PA Reactions to Pope’s Impending Resignation

Elected at the age of 78 in 2005, Pope Benedict XVI was the oldest pope to be chosen in nearly 300-years.  Today’s announcement from the 85-year-old pontiff will make him the first pope to resign in nearly 600-years. 

Harrisburg Bishop Joseph McFadden

Harrisburg Bishop Joseph McFadden

Diocese of Harrisburg Bishop Joseph McFadden says the news brings a mix of sadness and gratitude.  Like most people, Bishop McFadden was initially surprised when he heard the news this morning, but notes that it’s not out of character for Pope Benedict.  “His first and foremost love is for Jesus Christ and his Church.  So, if he feels that he’s not able to carry out the responsibilities as effectively as he feels that he would need to do, I think he feels that – out of love for the Church – that he should step down,”  Bishop McFadden tells reporters. 

Pope Benedict made the announcement at a meeting of Vatican Cardinals, telling them he lacked the strength to fulfill his duties. 

Governor Tom Corbett – a Roman Catholic himself – was shocked to hear the news this morning.  “I was listening on the radio coming over here, and some people are already pushing the Cardinal of New York [to be Pope Benedict’s successor],” Corbett said on Radio PA’s Ask the Governor program.  “Whether a North American Cardinal can ever become pope, who knows.”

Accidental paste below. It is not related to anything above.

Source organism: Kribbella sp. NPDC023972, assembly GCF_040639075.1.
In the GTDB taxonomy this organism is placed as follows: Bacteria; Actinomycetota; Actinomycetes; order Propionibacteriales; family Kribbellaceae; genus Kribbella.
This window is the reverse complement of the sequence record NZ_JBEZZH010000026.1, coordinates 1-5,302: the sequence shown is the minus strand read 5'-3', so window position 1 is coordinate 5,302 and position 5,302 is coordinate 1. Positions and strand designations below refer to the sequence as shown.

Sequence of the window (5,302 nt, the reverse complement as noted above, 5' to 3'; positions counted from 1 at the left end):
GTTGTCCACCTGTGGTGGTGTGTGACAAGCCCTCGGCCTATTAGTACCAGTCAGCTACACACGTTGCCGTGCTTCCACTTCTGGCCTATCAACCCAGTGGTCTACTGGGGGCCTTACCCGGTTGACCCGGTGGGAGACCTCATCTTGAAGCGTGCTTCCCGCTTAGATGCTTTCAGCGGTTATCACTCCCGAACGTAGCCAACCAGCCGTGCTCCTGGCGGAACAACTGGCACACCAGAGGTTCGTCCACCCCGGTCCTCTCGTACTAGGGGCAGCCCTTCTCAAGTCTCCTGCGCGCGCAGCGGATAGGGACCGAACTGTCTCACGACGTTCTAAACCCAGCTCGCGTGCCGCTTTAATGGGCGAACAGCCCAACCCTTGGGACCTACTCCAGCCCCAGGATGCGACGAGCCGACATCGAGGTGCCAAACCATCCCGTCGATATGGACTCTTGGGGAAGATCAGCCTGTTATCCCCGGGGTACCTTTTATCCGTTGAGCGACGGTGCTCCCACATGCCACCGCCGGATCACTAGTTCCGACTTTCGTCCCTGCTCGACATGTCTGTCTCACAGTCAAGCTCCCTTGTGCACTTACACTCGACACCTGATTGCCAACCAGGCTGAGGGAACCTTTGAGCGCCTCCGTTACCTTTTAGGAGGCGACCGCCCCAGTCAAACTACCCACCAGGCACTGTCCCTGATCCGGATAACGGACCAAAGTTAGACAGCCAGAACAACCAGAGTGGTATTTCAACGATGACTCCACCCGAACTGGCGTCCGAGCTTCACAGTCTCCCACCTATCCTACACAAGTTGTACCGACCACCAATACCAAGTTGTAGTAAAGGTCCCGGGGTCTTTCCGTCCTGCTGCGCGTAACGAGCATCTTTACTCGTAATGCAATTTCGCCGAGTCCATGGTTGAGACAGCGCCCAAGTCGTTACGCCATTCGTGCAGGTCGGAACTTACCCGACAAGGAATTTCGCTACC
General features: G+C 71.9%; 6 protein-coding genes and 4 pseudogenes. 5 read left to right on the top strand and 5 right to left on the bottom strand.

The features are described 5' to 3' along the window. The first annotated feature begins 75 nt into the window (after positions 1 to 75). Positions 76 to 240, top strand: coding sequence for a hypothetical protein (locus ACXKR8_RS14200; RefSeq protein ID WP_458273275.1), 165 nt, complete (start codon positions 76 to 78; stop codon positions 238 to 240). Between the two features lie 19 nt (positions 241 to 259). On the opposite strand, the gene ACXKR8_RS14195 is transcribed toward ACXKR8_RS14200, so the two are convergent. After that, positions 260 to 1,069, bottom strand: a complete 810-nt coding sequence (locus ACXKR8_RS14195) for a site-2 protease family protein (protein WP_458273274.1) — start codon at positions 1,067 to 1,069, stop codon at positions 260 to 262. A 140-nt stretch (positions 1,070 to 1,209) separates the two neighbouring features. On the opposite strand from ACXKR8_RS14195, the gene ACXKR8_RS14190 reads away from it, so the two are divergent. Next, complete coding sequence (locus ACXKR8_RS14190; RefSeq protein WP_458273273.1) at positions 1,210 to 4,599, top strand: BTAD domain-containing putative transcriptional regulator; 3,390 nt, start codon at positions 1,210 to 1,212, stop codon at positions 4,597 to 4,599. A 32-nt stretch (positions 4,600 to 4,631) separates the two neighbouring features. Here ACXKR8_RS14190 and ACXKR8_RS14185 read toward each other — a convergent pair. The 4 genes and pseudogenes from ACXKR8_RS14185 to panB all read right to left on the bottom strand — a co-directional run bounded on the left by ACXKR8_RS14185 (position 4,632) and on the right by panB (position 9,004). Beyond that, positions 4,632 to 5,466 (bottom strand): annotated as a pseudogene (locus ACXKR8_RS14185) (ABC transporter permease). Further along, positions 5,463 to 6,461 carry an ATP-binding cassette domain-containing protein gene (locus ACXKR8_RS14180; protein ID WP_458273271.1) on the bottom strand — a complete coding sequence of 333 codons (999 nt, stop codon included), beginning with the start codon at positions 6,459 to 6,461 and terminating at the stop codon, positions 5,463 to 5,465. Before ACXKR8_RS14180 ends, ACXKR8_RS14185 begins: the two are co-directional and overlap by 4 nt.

A conclave to elect a new pope will likely be called for next month.   

The announcement from the Vatican comes as the Lenten season is about to begin, and Bishop McFadden suggests the timing is good.  “Lent calls us to a period of renewal… perhaps in many ways it is a blessing that during the Season of Lent the whole Church now can be focused on renewal.”